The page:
Rachel has a long history of depressive episodes and has taken antidepressants at different times in her life. There have been several occasions when her care has been transferred to CMHT. ‘I thought I was going to kill myself so I had emergency care and I was with the crisis team’. Hannah was referred to the crisis team on several occasions because she had taken an overdose. She was admitted to hospital, and when she returned home they visited her. 
People who were felt to be at risk of harming themselves were sometimes visited at home by their keyworker, in some instances daily, to give them their medicines, If the team were concerned that the person might take an overdose this was safer than allowing them a supply of their own at home.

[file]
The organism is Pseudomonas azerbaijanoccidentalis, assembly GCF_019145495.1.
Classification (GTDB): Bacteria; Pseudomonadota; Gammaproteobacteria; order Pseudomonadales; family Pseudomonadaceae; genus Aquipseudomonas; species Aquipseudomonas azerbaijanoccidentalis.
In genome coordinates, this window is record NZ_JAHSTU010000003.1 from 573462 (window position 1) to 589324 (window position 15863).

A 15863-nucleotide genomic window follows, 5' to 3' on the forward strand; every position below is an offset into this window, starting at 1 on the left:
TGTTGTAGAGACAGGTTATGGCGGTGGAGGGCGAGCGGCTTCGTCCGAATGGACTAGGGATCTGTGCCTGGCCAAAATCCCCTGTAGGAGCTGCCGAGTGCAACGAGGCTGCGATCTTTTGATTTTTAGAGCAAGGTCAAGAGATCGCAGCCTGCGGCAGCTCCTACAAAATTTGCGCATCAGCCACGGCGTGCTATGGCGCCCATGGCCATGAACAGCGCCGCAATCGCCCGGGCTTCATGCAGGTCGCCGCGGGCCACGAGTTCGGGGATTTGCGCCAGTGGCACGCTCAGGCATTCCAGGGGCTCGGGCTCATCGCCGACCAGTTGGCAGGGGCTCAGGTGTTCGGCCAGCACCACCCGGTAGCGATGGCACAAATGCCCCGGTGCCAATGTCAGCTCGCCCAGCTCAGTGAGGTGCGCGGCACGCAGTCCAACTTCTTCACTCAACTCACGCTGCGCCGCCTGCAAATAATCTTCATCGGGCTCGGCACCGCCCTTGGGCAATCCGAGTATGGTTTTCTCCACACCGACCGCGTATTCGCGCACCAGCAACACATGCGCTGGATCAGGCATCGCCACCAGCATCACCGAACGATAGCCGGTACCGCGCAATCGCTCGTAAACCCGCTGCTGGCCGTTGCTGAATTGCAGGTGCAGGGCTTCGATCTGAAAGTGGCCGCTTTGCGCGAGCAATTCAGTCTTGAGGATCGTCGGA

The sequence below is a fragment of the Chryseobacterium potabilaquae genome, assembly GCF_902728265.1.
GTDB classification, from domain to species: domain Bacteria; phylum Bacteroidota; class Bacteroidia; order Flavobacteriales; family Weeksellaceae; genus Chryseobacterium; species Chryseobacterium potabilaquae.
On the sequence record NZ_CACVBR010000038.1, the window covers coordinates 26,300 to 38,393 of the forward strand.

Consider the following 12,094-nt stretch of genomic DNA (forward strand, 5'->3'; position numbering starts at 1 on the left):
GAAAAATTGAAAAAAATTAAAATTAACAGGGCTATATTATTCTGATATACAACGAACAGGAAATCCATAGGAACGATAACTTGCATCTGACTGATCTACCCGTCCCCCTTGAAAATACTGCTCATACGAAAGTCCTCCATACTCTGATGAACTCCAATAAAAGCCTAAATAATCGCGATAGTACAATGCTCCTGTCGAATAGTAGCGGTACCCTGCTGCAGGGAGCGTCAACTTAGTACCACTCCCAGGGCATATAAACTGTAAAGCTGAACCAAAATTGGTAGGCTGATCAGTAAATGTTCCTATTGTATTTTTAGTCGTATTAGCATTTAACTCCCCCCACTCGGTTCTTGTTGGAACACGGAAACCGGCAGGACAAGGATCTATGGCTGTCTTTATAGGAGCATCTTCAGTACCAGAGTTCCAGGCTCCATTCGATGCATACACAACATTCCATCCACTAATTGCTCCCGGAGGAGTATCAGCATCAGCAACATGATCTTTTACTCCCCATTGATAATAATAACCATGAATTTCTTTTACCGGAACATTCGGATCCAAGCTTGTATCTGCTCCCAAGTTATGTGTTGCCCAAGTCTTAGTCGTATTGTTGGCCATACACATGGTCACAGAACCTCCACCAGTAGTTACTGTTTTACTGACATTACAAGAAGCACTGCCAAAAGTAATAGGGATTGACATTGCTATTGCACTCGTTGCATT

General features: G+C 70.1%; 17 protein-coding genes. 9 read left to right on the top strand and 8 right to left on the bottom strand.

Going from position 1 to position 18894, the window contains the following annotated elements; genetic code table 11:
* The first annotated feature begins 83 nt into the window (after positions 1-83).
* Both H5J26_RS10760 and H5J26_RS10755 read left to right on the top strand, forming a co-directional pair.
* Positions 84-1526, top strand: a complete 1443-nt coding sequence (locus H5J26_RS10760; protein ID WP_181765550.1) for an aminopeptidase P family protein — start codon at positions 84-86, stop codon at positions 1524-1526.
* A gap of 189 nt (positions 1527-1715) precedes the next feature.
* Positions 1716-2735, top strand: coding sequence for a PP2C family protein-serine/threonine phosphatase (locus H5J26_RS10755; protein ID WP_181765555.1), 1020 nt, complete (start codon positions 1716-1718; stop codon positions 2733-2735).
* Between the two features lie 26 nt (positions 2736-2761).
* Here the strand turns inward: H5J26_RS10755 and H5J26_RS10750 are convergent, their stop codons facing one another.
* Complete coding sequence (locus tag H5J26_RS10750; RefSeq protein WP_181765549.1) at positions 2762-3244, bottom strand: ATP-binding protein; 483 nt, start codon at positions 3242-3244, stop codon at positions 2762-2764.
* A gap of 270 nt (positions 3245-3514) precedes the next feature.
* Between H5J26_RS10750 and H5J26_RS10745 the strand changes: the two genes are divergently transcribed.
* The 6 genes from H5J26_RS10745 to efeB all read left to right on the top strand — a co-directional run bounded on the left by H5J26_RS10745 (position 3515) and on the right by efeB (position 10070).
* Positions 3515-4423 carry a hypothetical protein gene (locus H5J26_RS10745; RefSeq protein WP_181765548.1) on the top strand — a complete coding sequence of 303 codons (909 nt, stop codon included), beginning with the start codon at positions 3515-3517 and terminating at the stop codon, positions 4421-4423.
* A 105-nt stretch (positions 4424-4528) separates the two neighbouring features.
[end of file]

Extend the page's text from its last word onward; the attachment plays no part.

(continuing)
Dina not want to continue with the medicines she had been prescribed and felt she was being coerced by the CMHT ‘they said I had to take it physically in front of them because I mean I didn’t want to take my medication… basically the only thing that they were doing were to bring the drugs and insist that I take the drugs’. Although often people knew why they were being closely monitored, it could feel like an imposition. Others found that home visits gave them opportunities to talk to someone about how they were feeling or about the treatment, and get expert advice. Rachel found it difficult to leave the house, so home visits were helpful.